The Mill on the Floss Memory and the Past Quotes
How we cite our quotes: Citations follow this format: (Book.Chapter.Paragraph)
But if Tom had told his strongest feeling at that moment, he would have said, "I’d do just the same again." This was his usual mode of viewing his past actions; whereas Maggie was always wishing she had done something different. (1.6.87)
This is one of the best distinctions between Tom’s and Maggie’s characters. Their differing attitudes towards the past sheds a lot of light on their respective personalities. Tom is confident and decisive, while Maggie is compassionate and always worries about her actions and decisions.
Every one of those keen moments has left its trace and lives in us still, but such traces have blent themselves irrevocably with the firmer texture of our youth and manhood; and so it comes that we can look on at the troubles of our children with a smiling disbelief in the reality of their pain. Is there any one who can recover the experience of his childhood, not merely with a memory of what he did and what happened to him [...] but with an intimate penetration, a revived consciousness of what he felt then [...]? (1.7.71)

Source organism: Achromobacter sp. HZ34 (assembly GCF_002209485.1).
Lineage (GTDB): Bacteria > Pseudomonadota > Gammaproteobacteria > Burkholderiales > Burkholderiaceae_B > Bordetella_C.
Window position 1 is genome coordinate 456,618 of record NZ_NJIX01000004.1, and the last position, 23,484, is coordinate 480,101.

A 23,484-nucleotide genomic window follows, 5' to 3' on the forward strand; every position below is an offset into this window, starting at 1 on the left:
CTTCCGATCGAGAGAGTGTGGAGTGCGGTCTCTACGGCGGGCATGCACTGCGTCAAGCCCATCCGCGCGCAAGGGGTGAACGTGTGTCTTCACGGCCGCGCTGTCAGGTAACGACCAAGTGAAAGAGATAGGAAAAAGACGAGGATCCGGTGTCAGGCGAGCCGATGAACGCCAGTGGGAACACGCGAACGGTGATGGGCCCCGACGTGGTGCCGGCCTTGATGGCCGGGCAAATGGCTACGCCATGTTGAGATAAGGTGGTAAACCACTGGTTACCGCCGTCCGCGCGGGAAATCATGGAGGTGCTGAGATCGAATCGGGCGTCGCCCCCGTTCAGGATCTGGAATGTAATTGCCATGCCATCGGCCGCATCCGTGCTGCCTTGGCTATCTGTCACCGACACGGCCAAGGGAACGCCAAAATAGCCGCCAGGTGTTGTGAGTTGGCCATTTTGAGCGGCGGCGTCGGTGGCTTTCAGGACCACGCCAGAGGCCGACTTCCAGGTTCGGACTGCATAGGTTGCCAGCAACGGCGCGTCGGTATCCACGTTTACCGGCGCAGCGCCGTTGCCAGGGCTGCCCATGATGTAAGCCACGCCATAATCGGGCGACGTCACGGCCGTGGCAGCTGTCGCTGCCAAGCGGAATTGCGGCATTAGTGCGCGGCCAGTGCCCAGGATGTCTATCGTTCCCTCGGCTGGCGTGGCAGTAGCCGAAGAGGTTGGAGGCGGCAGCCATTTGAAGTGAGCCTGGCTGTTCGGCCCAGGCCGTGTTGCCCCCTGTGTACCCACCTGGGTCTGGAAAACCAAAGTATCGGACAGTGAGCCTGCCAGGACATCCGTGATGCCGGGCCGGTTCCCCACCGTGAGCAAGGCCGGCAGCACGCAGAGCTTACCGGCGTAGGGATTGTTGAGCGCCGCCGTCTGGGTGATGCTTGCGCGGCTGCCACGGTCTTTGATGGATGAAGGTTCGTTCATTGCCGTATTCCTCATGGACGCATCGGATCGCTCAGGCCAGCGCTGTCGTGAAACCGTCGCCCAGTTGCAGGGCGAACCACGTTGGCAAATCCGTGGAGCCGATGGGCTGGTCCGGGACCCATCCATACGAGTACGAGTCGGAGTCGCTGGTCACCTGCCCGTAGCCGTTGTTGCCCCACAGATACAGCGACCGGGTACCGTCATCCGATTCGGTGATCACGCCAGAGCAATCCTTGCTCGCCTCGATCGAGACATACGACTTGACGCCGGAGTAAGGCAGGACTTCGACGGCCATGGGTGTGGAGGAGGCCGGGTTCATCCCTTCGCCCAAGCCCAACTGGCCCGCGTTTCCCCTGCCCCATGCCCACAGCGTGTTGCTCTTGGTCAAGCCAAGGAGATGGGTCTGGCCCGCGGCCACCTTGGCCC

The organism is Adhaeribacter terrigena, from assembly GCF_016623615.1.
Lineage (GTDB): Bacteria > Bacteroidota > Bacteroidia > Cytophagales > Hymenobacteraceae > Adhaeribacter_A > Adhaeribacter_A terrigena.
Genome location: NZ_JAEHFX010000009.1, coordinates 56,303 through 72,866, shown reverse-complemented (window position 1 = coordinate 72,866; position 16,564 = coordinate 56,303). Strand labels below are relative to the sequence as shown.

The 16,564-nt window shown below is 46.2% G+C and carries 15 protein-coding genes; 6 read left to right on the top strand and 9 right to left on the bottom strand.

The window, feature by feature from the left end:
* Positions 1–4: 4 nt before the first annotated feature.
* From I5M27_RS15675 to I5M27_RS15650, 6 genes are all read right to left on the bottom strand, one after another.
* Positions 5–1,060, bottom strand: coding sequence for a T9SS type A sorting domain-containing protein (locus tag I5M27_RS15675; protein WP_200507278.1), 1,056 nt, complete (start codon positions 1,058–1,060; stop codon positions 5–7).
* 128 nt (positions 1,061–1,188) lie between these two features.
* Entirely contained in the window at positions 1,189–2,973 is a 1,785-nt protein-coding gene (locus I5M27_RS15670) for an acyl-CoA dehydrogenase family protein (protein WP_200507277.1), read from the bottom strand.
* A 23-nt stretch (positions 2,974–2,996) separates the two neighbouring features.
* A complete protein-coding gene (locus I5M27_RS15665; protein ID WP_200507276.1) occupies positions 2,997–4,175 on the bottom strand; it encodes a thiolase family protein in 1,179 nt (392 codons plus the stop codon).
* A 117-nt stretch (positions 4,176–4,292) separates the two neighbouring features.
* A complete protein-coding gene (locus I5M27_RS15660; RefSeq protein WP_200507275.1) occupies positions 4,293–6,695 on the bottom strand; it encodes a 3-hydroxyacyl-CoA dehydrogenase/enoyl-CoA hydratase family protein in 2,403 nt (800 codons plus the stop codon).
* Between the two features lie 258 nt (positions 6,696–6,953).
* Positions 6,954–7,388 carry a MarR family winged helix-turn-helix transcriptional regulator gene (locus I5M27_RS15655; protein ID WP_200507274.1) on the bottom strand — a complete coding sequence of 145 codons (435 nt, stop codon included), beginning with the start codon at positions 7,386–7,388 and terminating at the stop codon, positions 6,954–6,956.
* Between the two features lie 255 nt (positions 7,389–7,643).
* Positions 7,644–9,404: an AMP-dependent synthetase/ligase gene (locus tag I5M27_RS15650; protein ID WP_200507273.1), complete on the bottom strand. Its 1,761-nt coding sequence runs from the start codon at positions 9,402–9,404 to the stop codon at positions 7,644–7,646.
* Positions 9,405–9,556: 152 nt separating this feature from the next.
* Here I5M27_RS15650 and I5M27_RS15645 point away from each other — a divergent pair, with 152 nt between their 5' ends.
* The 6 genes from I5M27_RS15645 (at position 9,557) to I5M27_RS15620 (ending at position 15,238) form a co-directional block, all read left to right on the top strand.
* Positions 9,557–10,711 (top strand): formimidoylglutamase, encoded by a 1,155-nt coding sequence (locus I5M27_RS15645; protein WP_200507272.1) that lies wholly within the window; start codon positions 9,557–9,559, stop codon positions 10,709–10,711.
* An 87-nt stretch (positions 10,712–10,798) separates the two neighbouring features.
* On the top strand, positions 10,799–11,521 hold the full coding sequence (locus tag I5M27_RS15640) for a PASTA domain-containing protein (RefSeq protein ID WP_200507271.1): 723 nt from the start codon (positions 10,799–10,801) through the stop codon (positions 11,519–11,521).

This section gives a good run-down of the book’s views on memory and the significance of the past in forming a person’s character. Childhood in particular leaves lasting traces within a person’s personality, even if they can’t fully recapture the emotional intensity or reality of childhood as an adult. Memory, though powerful, is often very elusive, or hard to fully grasp.
It is a town "familiar with forgotten years." (1.12.2)
The line "familiar with forgotten years" is a quote from The Excursion by William Wordsworth. Wordsworth, like Eliot, was really interested in themes of memory and the past and he often explored those subjects in his poetry. Eliot uses this line here to describe the town of St. Ogg’s, which is in may ways stuck in the past even as it is modernizing and changing with things like industry.